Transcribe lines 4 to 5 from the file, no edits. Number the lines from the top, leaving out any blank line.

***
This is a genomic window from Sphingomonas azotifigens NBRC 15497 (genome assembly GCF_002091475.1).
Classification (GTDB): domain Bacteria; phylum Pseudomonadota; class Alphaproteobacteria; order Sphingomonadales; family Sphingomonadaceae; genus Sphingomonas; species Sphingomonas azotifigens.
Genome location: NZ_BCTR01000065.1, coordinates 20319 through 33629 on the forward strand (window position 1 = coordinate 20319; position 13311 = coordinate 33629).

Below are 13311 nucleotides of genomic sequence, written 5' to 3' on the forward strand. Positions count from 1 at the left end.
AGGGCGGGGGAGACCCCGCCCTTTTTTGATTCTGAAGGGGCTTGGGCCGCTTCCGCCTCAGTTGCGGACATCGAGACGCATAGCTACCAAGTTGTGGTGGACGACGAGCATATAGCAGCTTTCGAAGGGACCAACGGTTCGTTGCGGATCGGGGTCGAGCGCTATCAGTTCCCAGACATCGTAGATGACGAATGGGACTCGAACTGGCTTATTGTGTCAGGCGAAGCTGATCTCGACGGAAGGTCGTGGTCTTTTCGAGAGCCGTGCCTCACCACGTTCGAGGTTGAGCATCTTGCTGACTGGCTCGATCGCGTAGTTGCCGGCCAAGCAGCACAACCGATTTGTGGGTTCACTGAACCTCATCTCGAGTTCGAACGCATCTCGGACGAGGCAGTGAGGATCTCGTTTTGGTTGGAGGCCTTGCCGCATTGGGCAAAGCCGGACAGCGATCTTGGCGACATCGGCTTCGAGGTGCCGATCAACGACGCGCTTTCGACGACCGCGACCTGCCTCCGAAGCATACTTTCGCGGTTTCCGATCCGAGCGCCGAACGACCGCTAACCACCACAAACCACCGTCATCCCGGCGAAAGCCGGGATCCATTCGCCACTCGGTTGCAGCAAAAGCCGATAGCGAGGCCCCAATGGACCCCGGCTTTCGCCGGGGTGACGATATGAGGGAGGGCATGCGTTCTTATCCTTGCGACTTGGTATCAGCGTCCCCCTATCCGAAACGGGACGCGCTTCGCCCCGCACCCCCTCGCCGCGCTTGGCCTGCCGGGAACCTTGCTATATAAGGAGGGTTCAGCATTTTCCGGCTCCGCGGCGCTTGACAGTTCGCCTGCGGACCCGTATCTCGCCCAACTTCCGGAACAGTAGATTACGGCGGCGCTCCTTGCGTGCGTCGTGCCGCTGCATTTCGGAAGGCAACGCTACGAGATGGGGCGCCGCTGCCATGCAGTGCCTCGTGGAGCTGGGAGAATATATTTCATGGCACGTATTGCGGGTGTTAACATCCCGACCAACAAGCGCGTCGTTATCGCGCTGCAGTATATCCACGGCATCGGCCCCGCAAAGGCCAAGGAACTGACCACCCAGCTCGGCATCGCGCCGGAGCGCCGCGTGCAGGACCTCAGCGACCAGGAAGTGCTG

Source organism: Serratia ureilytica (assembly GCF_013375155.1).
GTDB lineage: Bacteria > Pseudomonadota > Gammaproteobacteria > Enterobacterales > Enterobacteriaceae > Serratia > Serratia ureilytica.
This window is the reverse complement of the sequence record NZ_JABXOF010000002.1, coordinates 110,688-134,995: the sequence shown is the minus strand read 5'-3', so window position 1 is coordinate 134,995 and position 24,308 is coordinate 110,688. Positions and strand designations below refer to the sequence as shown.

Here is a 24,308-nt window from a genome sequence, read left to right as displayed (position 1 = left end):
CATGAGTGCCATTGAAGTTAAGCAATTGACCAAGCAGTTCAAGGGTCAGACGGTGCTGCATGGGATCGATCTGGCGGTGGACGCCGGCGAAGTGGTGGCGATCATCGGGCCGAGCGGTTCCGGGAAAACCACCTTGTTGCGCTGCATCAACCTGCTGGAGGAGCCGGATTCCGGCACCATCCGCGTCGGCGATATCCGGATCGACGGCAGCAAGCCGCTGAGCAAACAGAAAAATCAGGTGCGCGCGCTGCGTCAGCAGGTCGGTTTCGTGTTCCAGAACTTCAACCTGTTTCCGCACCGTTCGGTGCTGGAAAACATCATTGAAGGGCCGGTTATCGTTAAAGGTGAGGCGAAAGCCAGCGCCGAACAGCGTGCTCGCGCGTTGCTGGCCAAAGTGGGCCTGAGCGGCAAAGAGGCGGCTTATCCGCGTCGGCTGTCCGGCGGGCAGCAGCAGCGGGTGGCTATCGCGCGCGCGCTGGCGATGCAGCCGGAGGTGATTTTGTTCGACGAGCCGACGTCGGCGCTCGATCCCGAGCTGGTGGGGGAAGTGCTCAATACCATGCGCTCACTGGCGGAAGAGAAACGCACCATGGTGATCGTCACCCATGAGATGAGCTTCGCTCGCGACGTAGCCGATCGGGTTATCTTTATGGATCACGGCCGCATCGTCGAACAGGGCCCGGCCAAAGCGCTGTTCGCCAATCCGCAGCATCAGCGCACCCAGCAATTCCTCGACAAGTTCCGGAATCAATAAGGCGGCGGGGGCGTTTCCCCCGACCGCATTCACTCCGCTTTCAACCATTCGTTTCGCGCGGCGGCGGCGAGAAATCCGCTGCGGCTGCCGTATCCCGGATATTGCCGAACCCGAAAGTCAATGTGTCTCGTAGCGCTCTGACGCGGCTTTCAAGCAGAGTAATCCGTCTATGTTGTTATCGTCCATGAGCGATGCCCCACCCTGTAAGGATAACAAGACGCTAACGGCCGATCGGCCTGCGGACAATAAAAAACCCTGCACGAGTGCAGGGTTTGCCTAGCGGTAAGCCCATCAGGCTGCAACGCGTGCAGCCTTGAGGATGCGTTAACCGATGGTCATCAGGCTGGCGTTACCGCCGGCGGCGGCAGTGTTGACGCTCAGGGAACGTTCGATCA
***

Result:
Below are 13311 nucleotides of genomic sequence, written 5' to 3' on the forward strand. Positions count from 1 at the left end.
AGGGCGGGGGAGACCCCGCCCTTTTTTGATTCTGAAGGGGCTTGGGCCGCTTCCGCCTCAGTTGCGGACATCGAGACGCATAGCTACCAAGTTGTGGTGGACGACGAGCATATAGCAGCTTTCGAAGGGACCAACGGTTCGTTGCGGATCGGGGTCGAGCGCTATCAGTTCCCAGACATCGTAGATGACGAATGGGACTCGAACTGGCTTATTGTGTCAGGCGAAGCTGATCTCGACGGAAGGTCGTGGTCTTTTCGAGAGCCGTGCCTCACCACGTTCGAGGTTGAGCATCTTGCTGACTGGCTCGATCGCGTAGTTGCCGGCCAAGCAGCACAACCGATTTGTGGGTTCACTGAACCTCATCTCGAGTTCGAACGCATCTCGGACGAGGCAGTGAGGATCTCGTTTTGGTTGGAGGCCTTGCCGCATTGGGCAAAGCCGGACAGCGATCTTGGCGACATCGGCTTCGAGGTGCCGATCAACGACGCGCTTTCGACGACCGCGACCTGCCTCCGAAGCATACTTTCGCGGTTTCCGATCCGAGCGCCGAACGACCGCTAACCACCACAAACCACCGTCATCCCGGCGAAAGCCGGGATCCATTCGCCACTCGGTTGCAGCAAAAGCCGATAGCGAGGCCCCAATGGACCCCGGCTTTCGCCGGGGTGACGATATGAGGGAGGGCATGCGTTCTTATCCTTGCGACTTGGTATCAGCGTCCCCCTATCCGAAACGGGACGCGCTTCGCCCCGCACCCCCTCGCCGCGCTTGGCCTGCCGGGAACCTTGCTATATAAGGAGGGTTCAGCATTTTCCGGCTCCGCGGCGCTTGACAGTTCGCCTGCGGACCCGTATCTCGCCCAACTTCCGGAACAGTAGATTACGGCGGCGCTCCTTGCGTGCGTCGTGCCGCTGCATTTCGGAAGGCAACGCTACGAGATGGGGCGCCGCTGCCATGCAGTGCCTCGTGGAGCTGGGAGAATATATTTCATGGCACGTATTGCGGGTGTTAACATCCCGACCAACAAGCGCGTCGTTATCGCGCTGCAGTATATCCACGGCATCGGCCCCGCAAAGGCCAAGGAACTGACCACCCAGCTCGGCATCGCGCCGGAGCGCCGCGTGCAGGACCTCAGCGACCAGGAAGTGCTG